The thermal vacuum test is not exclusively used for qualification, it is also a part of the functional verification tests, which are performed for every flight model we build. The reason is, that this test is the most effective way to verify the proper implementation of all heat bridges. It also does not damage the DUT or increase its failure risk in any way, which cannot be said for the vibration-and-shock qualification or the radiation qualification.
For the battery also the cold case is examined to prove that it performs well at the specified minimum operating temperature. This qualification test does not require a vacuum environment and is therefore performed in a simple climate chamber.
To evaluate the total dose effect of the radiation environment we irradiate the respective qualification model with a cobalt-60 source. The DUT is exposed to a total ionizing dose (TID) of 20 krad. This corresponds to approximately 150 % of the dose that the DUT would collect over 5 years in a 700 km sun-synchronous orbit, assuming no shielding contribution by the satellite's structure (only the shielding effect of the DUTs own enclosure is taken into account). The DUT is powered and operated in a representative mode for the entire duration of the exposure. The extensive functional (health-) test is performed after the irradiation in a separate test setup.
After a total dose qualification test the respective PCBs cannot be used in a flight model anymore since the accumulated material damage caused by the ionizing radiation is permanent. So, effectively the qualification model is lost, aside from the enclosure and other mechanical parts. This is especially bad for tailored devices that need individual qualification.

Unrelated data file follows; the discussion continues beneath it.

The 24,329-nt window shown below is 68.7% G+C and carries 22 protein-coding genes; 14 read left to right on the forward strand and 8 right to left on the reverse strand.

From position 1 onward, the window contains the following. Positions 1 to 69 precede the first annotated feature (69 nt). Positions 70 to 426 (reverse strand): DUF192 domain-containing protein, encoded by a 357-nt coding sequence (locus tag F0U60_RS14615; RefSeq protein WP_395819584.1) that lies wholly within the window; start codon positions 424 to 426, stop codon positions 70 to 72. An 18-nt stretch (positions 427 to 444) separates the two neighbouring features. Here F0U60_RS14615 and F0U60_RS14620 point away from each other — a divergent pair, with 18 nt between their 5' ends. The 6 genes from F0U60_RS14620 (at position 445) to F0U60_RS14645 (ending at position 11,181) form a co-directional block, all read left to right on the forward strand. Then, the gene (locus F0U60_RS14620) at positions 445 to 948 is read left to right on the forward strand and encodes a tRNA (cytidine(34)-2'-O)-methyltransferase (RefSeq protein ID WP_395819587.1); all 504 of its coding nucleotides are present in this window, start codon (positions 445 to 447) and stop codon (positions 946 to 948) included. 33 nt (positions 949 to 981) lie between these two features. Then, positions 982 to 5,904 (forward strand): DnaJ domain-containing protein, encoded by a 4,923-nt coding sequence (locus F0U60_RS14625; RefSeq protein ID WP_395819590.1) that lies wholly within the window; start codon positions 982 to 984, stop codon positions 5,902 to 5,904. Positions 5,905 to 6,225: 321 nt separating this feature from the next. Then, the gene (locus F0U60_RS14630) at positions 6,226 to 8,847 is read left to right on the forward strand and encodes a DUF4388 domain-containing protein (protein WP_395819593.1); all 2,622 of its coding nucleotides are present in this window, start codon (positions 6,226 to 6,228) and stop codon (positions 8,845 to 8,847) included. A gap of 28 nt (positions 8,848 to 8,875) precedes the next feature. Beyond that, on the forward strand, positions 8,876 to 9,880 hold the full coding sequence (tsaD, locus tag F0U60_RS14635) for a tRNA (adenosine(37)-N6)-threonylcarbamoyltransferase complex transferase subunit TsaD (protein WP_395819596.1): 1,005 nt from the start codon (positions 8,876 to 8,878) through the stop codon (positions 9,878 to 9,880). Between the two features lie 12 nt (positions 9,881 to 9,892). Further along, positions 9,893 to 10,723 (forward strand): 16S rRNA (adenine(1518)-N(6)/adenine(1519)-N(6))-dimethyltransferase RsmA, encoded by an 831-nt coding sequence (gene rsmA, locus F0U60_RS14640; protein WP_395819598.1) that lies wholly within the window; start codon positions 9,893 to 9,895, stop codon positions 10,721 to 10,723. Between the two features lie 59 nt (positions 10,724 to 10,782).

This is where the standard building block approach we use for the PCU-SB7 pays off once more: The standard building blocks have all been TID qualified separately (each with a dedicated test setup to enable to operate it in a representative mode). And since all taylored PCU-SB7 units consist exclusively of these qualified standard blocks, they do not require an individual TID qualification.
It is also worth mentioning, that the battery electronics and most of the PCUs standard building blocks have already been verified in orbit. This in-orbit experience is very valuable with respect to single event effects (SEE). Especially the potentially destructive single event latch-ups (SEL) can not be adequately investigated with proton testing on earth: The protons used for those tests usually have energies below 200 MeV. At the same time the (shielded and orbit averaged) flux for protons above this level is about 15 cm⁻2s-1 in our 700 km reference orbit. The total shielded proton flux in that orbit is about 90 cm⁻2s-1. This means that on average every 6th proton exceeds the 200 MeV.
On top of that, even in LEO there is a small number of heavy ions with much higher energies, that are especially effective in creating SEL. So in order to completely characterize the SEL hardness of a component with testing on earth one would need to include heavy ion testing which is simply not affordable for most small satellite projects.
We consider it best practice to use proton testing for new components, in order to filter out extremely vulnerable candidates and to otherwise stick to components that have been successfully used in previous missions.
In addition to relying on in-orbit experience we use software functions and dedicated circuits in our PCU-SB7 design to contain SEL when they happen, either in the PCU itself or in a connected device.